Originally published in Earth Almanac, Living Earth Center, 2019 Newsletter. livingearthcentermn.org
On this day in early January, my thoughts turn to resolutions, intentions and wild schemes for loving Earth even more in 2019. Yes, I am still mulling over my goals for the new year. I resolutely hold off on setting my goals for each year until Epiphany, which, by common convention, gives me until January 6. Partly it’s because I’m just not ready on New Year’s Day. The rush of the holidaze leaves me feeling so sapped that I need a few solid days of introspection before making any commitment that will shape the entire rest of the year—or as long as my attention span lasts, at least. But I prefer to tell myself that I’m waiting for the Wise Ones to arrive, bringing gifts of wisdom and wealth to inform my aspirations.
I’m an ardent fan (zealot, rabid fanatic, depending on who you ask) of list-making, and the traditions of marking the fresh new year give me ample excuse to start a number of them.
- Top Ten Ideas for Book Promoting in 2019!
- Healthy New Recipes My Family Will Love!
- List of Junk Drawers I will Tackle in 2019! (Yes, there are enough to inspire a whole list. Please don’t judge.) And, of course:
- Ways To Get Greener This Year!
It’s all very exciting, if you’re a list maker like me, involving a flurry of amassing fresh journals, bunches of colored pens and pencils, several stencils, my entire collection of rubber stamps and six acid-free, colored stamp pads. Like a kid on a Halloween candy sugar rush, I have to do 100 jumping jacks just to settle down enough to sit at my desk.
And yet, I hear murmurs from the Magi to take several deep breaths before I relegate my love for Earth to a single page (and 12 brilliant colors!) in this year’s edition of the “turn-over-a-new-leaf” journal. Will a frenetic list-making session give me the answers I seek?
This inquiry reminds me of a question at the Earth Conference last November, when I was honored to be one of the presenters. Late in the day, after all the orations and most of the discussions were complete, an attendee asked, “When I walk out of this door today, what should I DO?”
I still remember how much I wished I could recite a “Top Ten to Save the World” list. How I wanted to give a concrete answer like “replace all your lightbulbs with LEDs, and all will be well. World Saved. The End.” Because that’s what I’d like to hear, too. What’s more, I’d like to believe that such a simple solution exists. But the threats to Life on Earth as We Know It seem so dire and spiraling out of control that I find myself doubting there’s anything I can do that will make a difference. Will walking to the store, instead of driving, really do anything about the forest fires ravaging my state? Am I even willing to turn off the air conditioning to reduce my dependence on fossil fuels?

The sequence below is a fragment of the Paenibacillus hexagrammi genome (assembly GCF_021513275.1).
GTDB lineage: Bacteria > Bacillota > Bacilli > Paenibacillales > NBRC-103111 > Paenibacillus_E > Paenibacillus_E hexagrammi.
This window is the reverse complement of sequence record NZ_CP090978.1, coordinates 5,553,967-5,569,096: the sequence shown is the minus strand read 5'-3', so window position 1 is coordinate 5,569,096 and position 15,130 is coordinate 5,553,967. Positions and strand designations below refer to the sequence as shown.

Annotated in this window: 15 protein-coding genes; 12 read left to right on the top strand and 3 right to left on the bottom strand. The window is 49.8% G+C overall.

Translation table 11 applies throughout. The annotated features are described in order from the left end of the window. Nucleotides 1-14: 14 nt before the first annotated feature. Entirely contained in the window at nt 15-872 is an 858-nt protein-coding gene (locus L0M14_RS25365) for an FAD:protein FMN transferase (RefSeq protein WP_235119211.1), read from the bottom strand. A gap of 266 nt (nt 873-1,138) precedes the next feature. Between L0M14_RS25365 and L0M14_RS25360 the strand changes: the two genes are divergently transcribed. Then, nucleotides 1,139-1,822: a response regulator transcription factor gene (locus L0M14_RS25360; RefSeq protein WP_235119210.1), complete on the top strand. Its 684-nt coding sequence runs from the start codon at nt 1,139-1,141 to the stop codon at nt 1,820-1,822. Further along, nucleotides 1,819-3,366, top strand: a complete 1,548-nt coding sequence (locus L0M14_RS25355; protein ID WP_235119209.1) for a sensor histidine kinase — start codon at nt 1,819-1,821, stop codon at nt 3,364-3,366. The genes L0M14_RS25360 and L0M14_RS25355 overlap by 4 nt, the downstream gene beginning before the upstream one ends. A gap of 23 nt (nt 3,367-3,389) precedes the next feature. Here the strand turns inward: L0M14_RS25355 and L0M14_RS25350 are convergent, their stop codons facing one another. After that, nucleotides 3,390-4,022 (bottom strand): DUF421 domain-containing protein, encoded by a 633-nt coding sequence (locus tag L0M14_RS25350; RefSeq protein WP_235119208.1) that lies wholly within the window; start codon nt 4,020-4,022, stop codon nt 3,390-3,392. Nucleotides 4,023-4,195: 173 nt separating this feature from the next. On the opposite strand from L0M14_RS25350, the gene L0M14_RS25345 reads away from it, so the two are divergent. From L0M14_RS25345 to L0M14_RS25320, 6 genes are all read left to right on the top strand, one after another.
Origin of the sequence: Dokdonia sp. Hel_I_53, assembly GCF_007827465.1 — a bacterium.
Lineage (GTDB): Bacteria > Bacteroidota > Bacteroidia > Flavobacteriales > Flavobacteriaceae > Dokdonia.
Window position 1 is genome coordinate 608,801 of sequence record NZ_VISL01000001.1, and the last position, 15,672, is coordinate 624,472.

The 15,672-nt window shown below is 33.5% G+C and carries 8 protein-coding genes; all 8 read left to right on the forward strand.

But when I plant my despairing self under a blossoming pomegranate tree and discover a buzzing swarm of bees overhead, I’m rapt. I’m blissfully free of the seemingly nonstop tide of Bad News for Life on Earth. I’m simply witnessing these busy creatures, whose industry makes possible a good chunk of the human food supply, hard at work. None are bemoaning the fate of their kind, with so many dying in droves. Each of them showed up to do what bees do, employing all the skills and abilities that Nature has given them. The bees remind me that I have the skills and abilities to do my own work—and to surrender the travesties that are not mine to address.
From this state of nature-inspired reverie, I gladly get myself to the farmer’s market to purchase locally-grown, in-season produce—without any of the resentment I feel when I force myself there because it’s on my To-Do list. When I hold a golden-flecked, crimson apple in my hand, I see the weathered hands that tend the 100-year-old orchard. I smell the musk of earth fed by a hundred years of moldering leaves. I honor all whose labor delivered this heirloom package of deliciousness to me. And I’m grateful for this simplest of fruits. My heart swells with hope, a rare and precious experience in these days of too much awful news.
So that was my response to the plaintive question at the Earth Conference—and I offer to anyone else who’s wondering what on Earth any of us can do that will make a difference. Walk out your own front door or stop on the side of the road to admire the plucky robin foraging for food on a snowy morning. Allow your thoughts to quiet and embrace stillness. Be present. Notice. Breathe. Give your senses full rein to take in the experience. What do you see, feel, hear, taste, touch? Release, if you will, any expectations of instantaneous, mind-blowing divinations.
Because I don’t mean to imply that the winter robin will share any insights on the paper-or-plastic dilemma. What I am suggesting is that witnessing this courageous featherweight just might inspire your own tenacity to tackle a challenge that’s been in the back of your mind. Or perhaps you’ll carry the image of the courageous robin with you, and lean into his strength when you falter in your own endeavors to fill your heart with hope. Or perhaps, like that time I stopped to commune with Nature on the side of the freeway (not advised or legal, as it turns out), you’ll make a new friend in uniform when a car with flashing lights pulls up behind you. That’s the thing I’ve discovered about contemplative time in Nature; you just never know who or what’s going to turn up.
In any case, I hope you experience a moment of Wonder. Because that’s the best antidote to despair and doubt that I’ve ever experienced. Wonder and its cousin Awe give me the spaciousness and the delirious audacity to believe that, yes, indeed, picking up this piece of litter means I’m making a difference. And that belief is what I need to commit to greater challenges, with a smile on my face and love in my heart.